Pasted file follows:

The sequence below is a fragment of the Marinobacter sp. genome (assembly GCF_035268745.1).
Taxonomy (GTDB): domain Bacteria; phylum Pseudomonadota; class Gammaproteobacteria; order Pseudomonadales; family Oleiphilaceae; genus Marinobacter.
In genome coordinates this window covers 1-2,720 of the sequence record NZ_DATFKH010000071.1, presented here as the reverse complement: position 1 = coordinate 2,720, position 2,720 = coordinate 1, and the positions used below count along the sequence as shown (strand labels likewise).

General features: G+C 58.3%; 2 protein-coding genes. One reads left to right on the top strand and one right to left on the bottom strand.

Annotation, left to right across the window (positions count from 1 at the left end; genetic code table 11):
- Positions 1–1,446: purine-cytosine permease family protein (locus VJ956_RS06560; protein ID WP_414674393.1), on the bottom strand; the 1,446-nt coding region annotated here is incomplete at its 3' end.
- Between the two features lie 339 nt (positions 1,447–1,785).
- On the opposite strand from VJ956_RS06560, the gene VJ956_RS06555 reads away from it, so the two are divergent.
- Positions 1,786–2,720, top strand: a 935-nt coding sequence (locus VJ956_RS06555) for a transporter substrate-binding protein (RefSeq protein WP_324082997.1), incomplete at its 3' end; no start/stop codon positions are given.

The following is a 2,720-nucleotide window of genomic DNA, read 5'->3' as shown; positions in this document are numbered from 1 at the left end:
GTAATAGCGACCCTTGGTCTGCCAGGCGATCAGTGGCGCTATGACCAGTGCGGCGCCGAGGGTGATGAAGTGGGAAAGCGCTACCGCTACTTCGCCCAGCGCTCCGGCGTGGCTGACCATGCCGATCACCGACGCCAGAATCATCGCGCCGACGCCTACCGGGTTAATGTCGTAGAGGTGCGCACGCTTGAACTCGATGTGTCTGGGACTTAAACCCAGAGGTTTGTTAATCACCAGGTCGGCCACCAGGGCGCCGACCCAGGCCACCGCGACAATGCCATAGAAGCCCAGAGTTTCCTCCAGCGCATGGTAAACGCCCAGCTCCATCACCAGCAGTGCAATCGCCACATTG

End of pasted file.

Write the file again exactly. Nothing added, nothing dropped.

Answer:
The sequence below is a fragment of the Marinobacter sp. genome (assembly GCF_035268745.1).
Taxonomy (GTDB): domain Bacteria; phylum Pseudomonadota; class Gammaproteobacteria; order Pseudomonadales; family Oleiphilaceae; genus Marinobacter.
In genome coordinates this window covers 1-2,720 of the sequence record NZ_DATFKH010000071.1, presented here as the reverse complement: position 1 = coordinate 2,720, position 2,720 = coordinate 1, and the positions used below count along the sequence as shown (strand labels likewise).

General features: G+C 58.3%; 2 protein-coding genes. One reads left to right on the top strand and one right to left on the bottom strand.

Annotation, left to right across the window (positions count from 1 at the left end; genetic code table 11):
- Positions 1–1,446: purine-cytosine permease family protein (locus VJ956_RS06560; protein ID WP_414674393.1), on the bottom strand; the 1,446-nt coding region annotated here is incomplete at its 3' end.
- Between the two features lie 339 nt (positions 1,447–1,785).
- On the opposite strand from VJ956_RS06560, the gene VJ956_RS06555 reads away from it, so the two are divergent.
- Positions 1,786–2,720, top strand: a 935-nt coding sequence (locus VJ956_RS06555) for a transporter substrate-binding protein (RefSeq protein WP_324082997.1), incomplete at its 3' end; no start/stop codon positions are given.

The following is a 2,720-nucleotide window of genomic DNA, read 5'->3' as shown; positions in this document are numbered from 1 at the left end:
GTAATAGCGACCCTTGGTCTGCCAGGCGATCAGTGGCGCTATGACCAGTGCGGCGCCGAGGGTGATGAAGTGGGAAAGCGCTACCGCTACTTCGCCCAGCGCTCCGGCGTGGCTGACCATGCCGATCACCGACGCCAGAATCATCGCGCCGACGCCTACCGGGTTAATGTCGTAGAGGTGCGCACGCTTGAACTCGATGTGTCTGGGACTTAAACCCAGAGGTTTGTTAATCACCAGGTCGGCCACCAGGGCGCCGACCCAGGCCACCGCGACAATGCCATAGAAGCCCAGAGTTTCCTCCAGCGCATGGTAAACGCCCAGCTCCATCACCAGCAGTGCAATCGCCACATTG